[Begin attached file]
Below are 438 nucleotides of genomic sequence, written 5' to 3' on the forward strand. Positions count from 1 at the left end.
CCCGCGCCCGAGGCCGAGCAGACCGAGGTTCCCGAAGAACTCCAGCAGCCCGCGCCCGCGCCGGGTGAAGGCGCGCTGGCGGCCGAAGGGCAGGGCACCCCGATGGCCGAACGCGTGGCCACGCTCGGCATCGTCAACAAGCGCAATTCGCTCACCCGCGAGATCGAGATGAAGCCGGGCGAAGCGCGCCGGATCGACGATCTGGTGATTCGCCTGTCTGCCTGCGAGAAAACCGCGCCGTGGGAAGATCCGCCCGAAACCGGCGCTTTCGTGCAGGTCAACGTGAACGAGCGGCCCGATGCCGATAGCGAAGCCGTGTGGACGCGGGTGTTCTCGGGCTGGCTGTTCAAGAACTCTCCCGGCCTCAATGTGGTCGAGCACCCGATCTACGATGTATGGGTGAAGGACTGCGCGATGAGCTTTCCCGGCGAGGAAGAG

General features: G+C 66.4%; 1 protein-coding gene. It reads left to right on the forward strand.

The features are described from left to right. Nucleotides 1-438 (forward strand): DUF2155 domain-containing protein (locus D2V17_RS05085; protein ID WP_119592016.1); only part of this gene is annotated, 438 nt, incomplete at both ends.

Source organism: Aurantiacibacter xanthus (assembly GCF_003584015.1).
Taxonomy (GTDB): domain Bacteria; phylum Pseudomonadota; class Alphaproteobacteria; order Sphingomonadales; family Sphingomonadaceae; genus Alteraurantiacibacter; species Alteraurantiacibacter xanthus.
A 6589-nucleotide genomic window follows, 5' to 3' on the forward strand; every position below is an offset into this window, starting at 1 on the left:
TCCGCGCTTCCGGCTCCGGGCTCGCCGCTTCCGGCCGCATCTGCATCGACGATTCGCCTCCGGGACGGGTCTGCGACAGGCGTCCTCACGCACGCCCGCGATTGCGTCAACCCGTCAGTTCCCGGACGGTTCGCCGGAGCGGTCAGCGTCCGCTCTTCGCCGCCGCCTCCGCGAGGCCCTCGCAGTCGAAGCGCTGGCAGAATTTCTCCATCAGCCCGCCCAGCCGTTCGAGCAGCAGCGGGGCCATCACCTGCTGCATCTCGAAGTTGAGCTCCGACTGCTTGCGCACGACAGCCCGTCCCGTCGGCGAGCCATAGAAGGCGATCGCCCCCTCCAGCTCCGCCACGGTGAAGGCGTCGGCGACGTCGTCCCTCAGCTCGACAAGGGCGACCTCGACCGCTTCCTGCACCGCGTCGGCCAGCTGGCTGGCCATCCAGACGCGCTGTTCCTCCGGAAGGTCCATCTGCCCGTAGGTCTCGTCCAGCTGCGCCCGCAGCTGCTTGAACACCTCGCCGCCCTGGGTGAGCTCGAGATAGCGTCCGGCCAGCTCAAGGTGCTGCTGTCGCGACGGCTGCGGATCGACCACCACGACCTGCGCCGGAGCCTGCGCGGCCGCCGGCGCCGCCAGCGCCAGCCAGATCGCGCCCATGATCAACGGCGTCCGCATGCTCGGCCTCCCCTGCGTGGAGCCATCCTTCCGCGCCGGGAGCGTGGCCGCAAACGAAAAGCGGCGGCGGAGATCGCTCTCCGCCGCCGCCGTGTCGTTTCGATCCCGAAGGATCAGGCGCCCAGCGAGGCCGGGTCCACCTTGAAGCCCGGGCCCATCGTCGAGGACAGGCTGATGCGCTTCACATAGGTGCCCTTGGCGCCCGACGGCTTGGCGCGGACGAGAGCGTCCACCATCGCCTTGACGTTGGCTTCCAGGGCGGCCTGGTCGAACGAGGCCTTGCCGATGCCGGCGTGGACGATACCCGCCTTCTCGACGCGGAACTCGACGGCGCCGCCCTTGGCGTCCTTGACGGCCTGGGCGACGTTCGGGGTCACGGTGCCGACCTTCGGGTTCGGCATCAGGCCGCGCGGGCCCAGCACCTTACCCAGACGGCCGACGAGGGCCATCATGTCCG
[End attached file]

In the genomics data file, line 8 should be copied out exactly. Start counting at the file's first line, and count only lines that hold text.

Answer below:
TCCGCGCTTCCGGCTCCGGGCTCGCCGCTTCCGGCCGCATCTGCATCGACGATTCGCCTCCGGGACGGGTCTGCGACAGGCGTCCTCACGCACGCCCGCGATTGCGTCAACCCGTCAGTTCCCGGACGGTTCGCCGGAGCGGTCAGCGTCCGCTCTTCGCCGCCGCCTCCGCGAGGCCCTCGCAGTCGAAGCGCTGGCAGAATTTCTCCATCAGCCCGCCCAGCCGTTCGAGCAGCAGCGGGGCCATCACCTGCTGCATCTCGAAGTTGAGCTCCGACTGCTTGCGCACGACAGCCCGTCCCGTCGGCGAGCCATAGAAGGCGATCGCCCCCTCCAGCTCCGCCACGGTGAAGGCGTCGGCGACGTCGTCCCTCAGCTCGACAAGGGCGACCTCGACCGCTTCCTGCACCGCGTCGGCCAGCTGGCTGGCCATCCAGACGCGCTGTTCCTCCGGAAGGTCCATCTGCCCGTAGGTCTCGTCCAGCTGCGCCCGCAGCTGCTTGAACACCTCGCCGCCCTGGGTGAGCTCGAGATAGCGTCCGGCCAGCTCAAGGTGCTGCTGTCGCGACGGCTGCGGATCGACCACCACGACCTGCGCCGGAGCCTGCGCGGCCGCCGGCGCCGCCAGCGCCAGCCAGATCGCGCCCATGATCAACGGCGTCCGCATGCTCGGCCTCCCCTGCGTGGAGCCATCCTTCCGCGCCGGGAGCGTGGCCGCAAACGAAAAGCGGCGGCGGAGATCGCTCTCCGCCGCCGCCGTGTCGTTTCGATCCCGAAGGATCAGGCGCCCAGCGAGGCCGGGTCCACCTTGAAGCCCGGGCCCATCGTCGAGGACAGGCTGATGCGCTTCACATAGGTGCCCTTGGCGCCCGACGGCTTGGCGCGGACGAGAGCGTCCACCATCGCCTTGACGTTGGCTTCCAGGGCGGCCTGGTCGAACGAGGCCTTGCCGATGCCGGCGTGGACGATACCCGCCTTCTCGACGCGGAACTCGACGGCGCCGCCCTTGGCGTCCTTGACGGCCTGGGCGACGTTCGGGGTCACGGTGCCGACCTTCGGGTTCGGCATCAGGCCGCGCGGGCCCAGCACCTTACCCAGACGGCCGACGAGGGCCATCATGTCCG